No one can study Milton's life without winning a deep respect and even admiration for the man. To him, duty "stern daughter of the voice of God". was ever paramount. Unflinchingly he sacrificed his inclinations and his pleasures in order to take the place whereto he was called in the Councils of the State. If ever a man was anointed by the Muses it was Milton; yet, conscious as he was of his poetic powers, he threw himself heart and soul into the gross battle of politics, and for twenty of the richest years of his life allowed his cherished schemes to slumber. As a man, therefore, he is worthy of reverence, even though we may not entirely sympathise with some of his views or actions.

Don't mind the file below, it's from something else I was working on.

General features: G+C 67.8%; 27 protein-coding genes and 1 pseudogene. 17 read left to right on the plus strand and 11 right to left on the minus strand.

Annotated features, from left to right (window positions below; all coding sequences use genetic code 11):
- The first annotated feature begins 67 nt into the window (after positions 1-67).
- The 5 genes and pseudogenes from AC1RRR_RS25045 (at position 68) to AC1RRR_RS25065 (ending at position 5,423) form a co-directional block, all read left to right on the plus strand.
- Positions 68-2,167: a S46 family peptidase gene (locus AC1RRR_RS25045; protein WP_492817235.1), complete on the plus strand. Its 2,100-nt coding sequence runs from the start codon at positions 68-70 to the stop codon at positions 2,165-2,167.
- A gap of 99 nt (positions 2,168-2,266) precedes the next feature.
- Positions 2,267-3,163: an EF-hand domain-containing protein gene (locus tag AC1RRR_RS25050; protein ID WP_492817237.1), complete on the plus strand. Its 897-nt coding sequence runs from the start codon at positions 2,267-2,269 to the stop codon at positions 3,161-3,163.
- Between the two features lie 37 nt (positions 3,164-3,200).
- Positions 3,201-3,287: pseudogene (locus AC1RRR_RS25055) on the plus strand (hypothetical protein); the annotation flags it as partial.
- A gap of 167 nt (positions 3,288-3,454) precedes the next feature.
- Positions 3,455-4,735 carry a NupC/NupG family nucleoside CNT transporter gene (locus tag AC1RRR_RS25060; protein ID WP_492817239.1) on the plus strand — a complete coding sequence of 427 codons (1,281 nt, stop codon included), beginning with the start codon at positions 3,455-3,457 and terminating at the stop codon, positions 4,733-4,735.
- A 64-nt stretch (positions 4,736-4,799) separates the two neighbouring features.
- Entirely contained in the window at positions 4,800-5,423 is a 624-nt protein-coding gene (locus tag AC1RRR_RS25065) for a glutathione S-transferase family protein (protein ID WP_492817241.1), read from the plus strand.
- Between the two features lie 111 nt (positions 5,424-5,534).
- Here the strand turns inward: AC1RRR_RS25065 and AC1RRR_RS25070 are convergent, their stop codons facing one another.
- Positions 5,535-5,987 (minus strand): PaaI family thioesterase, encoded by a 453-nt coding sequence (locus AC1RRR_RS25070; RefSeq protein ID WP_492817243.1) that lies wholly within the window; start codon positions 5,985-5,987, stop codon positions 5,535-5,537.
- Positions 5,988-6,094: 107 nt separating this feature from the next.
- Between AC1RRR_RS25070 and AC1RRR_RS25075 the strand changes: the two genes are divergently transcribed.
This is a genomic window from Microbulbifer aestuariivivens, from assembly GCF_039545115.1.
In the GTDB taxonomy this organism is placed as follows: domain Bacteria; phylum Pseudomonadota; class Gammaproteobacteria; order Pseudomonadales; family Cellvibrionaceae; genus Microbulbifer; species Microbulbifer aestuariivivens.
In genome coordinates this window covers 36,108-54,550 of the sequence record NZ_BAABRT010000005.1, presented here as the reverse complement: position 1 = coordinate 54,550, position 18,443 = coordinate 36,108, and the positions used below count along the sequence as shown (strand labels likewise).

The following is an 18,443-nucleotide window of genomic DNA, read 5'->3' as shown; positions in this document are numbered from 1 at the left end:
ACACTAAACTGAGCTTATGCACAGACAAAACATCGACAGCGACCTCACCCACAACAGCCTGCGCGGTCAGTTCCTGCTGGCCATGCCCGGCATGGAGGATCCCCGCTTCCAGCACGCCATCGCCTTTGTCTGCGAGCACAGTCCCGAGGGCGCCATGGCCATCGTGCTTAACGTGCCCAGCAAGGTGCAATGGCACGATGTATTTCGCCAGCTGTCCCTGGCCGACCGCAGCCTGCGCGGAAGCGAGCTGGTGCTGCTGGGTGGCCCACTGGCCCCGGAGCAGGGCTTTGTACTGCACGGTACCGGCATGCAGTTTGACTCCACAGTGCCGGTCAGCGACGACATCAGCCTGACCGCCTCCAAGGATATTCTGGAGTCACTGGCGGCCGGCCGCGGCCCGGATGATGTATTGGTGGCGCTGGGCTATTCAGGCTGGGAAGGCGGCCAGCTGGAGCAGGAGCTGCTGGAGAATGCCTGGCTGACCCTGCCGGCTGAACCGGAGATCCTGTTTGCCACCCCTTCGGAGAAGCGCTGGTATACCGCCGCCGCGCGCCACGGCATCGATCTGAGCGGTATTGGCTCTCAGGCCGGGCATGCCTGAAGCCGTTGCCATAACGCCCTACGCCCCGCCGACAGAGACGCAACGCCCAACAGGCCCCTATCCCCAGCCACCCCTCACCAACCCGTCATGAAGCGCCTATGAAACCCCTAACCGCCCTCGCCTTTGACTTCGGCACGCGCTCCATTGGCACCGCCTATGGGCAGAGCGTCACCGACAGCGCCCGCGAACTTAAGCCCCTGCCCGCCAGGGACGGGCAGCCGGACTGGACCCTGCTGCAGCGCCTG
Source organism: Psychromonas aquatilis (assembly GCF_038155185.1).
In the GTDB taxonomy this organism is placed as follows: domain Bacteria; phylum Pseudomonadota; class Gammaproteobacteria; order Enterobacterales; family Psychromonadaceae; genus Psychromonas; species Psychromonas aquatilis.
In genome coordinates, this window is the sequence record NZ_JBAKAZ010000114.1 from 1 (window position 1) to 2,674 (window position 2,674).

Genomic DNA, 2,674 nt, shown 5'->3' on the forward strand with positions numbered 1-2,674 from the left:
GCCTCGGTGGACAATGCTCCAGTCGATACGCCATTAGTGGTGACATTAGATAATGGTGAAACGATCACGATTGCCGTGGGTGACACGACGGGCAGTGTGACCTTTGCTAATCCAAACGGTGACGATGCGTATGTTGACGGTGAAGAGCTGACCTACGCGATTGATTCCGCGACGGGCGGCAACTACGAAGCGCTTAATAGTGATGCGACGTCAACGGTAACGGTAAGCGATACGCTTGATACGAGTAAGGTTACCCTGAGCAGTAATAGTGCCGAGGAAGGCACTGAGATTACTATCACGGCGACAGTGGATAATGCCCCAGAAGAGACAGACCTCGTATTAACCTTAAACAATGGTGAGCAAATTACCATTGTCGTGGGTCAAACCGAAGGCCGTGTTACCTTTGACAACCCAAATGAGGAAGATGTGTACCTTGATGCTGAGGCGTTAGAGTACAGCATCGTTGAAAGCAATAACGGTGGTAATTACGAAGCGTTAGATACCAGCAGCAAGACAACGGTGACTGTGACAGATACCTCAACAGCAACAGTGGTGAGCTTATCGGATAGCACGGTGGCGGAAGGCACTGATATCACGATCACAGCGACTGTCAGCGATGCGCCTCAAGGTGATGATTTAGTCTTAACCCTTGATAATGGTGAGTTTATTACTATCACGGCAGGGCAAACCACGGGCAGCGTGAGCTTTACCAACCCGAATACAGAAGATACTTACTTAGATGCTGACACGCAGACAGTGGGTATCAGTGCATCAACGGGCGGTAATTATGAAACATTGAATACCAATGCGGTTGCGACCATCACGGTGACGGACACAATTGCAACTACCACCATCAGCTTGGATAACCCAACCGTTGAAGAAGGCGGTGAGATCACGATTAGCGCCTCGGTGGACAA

His deli

As a poet he takes rank among the few whom all the world recognises as greatest, Homer, Vergil, Dante, Chaucer, Shakspere. cate musical ear taught him to modulate his numbers with a skill unknown to any other English poet. Well has he been called "that mighty arc of song- the divine Milton." As Wordsworth says, the sonnet in his hand "became a trumpet whence he blew soul-animating strains"; his minor poems are marvels of elegance and grace, but by his "Paradise Lost " he made himself as it were the prophet of English theology, the work supplementing the Bible in the beliefs of many, and strongly colouring the popular conception of Satan and the fall of man. But aside from its theological import, it is by the grandeur of theme and dignity of treatment almost superhuman a work of which all who speak the English tongue will be forever proud.

a

N. H. D.

INTRODUCTION

TO PARADISE LOST.

1. EARLIEST EDITIONS OF THE POEM.